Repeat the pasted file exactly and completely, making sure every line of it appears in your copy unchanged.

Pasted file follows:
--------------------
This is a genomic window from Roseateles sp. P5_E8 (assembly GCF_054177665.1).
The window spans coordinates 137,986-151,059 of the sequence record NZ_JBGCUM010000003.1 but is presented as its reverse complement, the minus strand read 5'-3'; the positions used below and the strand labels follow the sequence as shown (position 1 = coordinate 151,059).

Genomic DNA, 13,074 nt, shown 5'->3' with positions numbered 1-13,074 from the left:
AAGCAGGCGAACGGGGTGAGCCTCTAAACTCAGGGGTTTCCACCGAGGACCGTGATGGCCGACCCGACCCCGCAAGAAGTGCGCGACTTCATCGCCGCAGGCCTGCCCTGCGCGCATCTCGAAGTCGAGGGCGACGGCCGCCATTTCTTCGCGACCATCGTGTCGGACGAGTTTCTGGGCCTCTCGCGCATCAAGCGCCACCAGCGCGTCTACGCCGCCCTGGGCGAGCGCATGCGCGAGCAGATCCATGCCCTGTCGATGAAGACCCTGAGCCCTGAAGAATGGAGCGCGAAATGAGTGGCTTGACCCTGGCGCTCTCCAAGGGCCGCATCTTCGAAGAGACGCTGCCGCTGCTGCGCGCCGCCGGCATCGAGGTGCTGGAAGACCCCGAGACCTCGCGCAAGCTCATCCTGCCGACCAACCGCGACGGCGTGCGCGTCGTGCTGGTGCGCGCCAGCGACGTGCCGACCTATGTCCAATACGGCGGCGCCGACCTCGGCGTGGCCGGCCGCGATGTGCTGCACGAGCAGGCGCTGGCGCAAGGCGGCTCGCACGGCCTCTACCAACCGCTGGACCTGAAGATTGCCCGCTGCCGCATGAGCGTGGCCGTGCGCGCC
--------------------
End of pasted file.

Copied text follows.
This is a genomic window from Roseateles sp. P5_E8 (assembly GCF_054177665.1).
The window spans coordinates 137,986-151,059 of the sequence record NZ_JBGCUM010000003.1 but is presented as its reverse complement, the minus strand read 5'-3'; the positions used below and the strand labels follow the sequence as shown (position 1 = coordinate 151,059).

Genomic DNA, 13,074 nt, shown 5'->3' with positions numbered 1-13,074 from the left:
AAGCAGGCGAACGGGGTGAGCCTCTAAACTCAGGGGTTTCCACCGAGGACCGTGATGGCCGACCCGACCCCGCAAGAAGTGCGCGACTTCATCGCCGCAGGCCTGCCCTGCGCGCATCTCGAAGTCGAGGGCGACGGCCGCCATTTCTTCGCGACCATCGTGTCGGACGAGTTTCTGGGCCTCTCGCGCATCAAGCGCCACCAGCGCGTCTACGCCGCCCTGGGCGAGCGCATGCGCGAGCAGATCCATGCCCTGTCGATGAAGACCCTGAGCCCTGAAGAATGGAGCGCGAAATGAGTGGCTTGACCCTGGCGCTCTCCAAGGGCCGCATCTTCGAAGAGACGCTGCCGCTGCTGCGCGCCGCCGGCATCGAGGTGCTGGAAGACCCCGAGACCTCGCGCAAGCTCATCCTGCCGACCAACCGCGACGGCGTGCGCGTCGTGCTGGTGCGCGCCAGCGACGTGCCGACCTATGTCCAATACGGCGGCGCCGACCTCGGCGTGGCCGGCCGCGATGTGCTGCACGAGCAGGCGCTGGCGCAAGGCGGCTCGCACGGCCTCTACCAACCGCTGGACCTGAAGATTGCCCGCTGCCGCATGAGCGTGGCCGTGCGCGCC